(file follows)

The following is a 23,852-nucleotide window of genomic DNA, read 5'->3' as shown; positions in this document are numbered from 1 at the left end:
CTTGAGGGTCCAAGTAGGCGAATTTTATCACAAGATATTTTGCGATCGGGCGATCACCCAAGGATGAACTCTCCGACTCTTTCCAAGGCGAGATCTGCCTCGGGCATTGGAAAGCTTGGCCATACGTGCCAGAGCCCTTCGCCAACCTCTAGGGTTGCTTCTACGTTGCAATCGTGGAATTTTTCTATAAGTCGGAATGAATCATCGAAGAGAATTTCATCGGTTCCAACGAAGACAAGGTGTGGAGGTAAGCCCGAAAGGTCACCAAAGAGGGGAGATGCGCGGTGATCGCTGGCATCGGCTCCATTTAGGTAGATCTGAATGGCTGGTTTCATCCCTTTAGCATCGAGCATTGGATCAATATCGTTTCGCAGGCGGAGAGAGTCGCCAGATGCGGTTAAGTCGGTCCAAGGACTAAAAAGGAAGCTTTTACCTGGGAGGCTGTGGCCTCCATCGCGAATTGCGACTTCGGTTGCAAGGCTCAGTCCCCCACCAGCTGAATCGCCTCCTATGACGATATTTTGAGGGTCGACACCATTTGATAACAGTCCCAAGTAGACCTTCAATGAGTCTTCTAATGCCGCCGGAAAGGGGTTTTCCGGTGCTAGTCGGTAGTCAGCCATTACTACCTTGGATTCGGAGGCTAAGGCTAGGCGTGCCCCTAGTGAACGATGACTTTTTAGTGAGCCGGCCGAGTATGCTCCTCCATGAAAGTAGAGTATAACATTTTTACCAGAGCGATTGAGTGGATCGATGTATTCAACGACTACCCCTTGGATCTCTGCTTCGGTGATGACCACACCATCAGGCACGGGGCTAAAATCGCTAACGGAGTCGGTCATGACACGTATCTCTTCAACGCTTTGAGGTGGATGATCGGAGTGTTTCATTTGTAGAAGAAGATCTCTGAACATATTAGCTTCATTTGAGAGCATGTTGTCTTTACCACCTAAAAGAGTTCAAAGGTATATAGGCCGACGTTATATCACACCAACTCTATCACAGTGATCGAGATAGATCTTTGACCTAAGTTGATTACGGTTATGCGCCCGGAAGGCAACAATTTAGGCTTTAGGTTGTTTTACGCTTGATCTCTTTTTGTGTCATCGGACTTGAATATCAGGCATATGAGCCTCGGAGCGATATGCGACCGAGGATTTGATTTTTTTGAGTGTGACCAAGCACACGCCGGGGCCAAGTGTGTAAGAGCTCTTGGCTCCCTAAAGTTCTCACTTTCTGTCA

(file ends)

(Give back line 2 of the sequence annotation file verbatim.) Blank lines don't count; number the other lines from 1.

CTTGAGGGTCCAAGTAGGCGAATTTTATCACAAGATATTTTGCGATCGGGCGATCACCCAAGGATGAACTCTCCGACTCTTTCCAAGGCGAGATCTGCCTCGGGCATTGGAAAGCTTGGCCATACGTGCCAGAGCCCTTCGCCAACCTCTAGGGTTGCTTCTACGTTGCAATCGTGGAATTTTTCTATAAGTCGGAATGAATCATCGAAGAGAATTTCATCGGTTCCAACGAAGACAAGGTGTGGAGGTAAGCCCGAAAGGTCACCAAAGAGGGGAGATGCGCGGTGATCGCTGGCATCGGCTCCATTTAGGTAGATCTGAATGGCTGGTTTCATCCCTTTAGCATCGAGCATTGGATCAATATCGTTTCGCAGGCGGAGAGAGTCGCCAGATGCGGTTAAGTCGGTCCAAGGACTAAAAAGGAAGCTTTTACCTGGGAGGCTGTGGCCTCCATCGCGAATTGCGACTTCGGTTGCAAGGCTCAGTCCCCCACCAGCTGAATCGCCTCCTATGACGATATTTTGAGGGTCGACACCATTTGATAACAGTCCCAAGTAGACCTTCAATGAGTCTTCTAATGCCGCCGGAAAGGGGTTTTCCGGTGCTAGTCGGTAGTCAGCCATTACTACCTTGGATTCGGAGGCTAAGGCTAGGCGTGCCCCTAGTGAACGATGACTTTTTAGTGAGCCGGCCGAGTATGCTCCTCCATGAAAGTAGAGTATAACATTTTTACCAGAGCGATTGAGTGGATCGATGTATTCAACGACTACCCCTTGGATCTCTGCTTCGGTGATGACCACACCATCAGGCACGGGGCTAAAATCGCTAACGGAGTCGGTCATGACACGTATCTCTTCAACGCTTTGAGGTGGATGATCGGAGTGTTTCATTTGTAGAAGAAGATCTCTGAACATATTAGCTTCATTTGAGAGCATGTTGTCTTTACCACCTAAAAGAGTTCAAAGGTATATAGGCCGACGTTATATCACACCAACTCTATCACAGTGATCGAGATAGATCTTTGACCTAAGTTGATTACGGTTATGCGCCCGGAAGGCAACAATTTAGGCTTTAGGTTGTTTTACGCTTGATCTCTTTTTGTGTCATCGGACTTGAATATCAGGCATATGAGCCTCGGAGCGATATGCGACCGAGGATTTGATTTTTTTGAGTGTGACCAAGCACACGCCGGGGCCAAGTGTGTAAGAGCTCTTGGCTCCCTAAAGTTCTCACTTTCTGTCA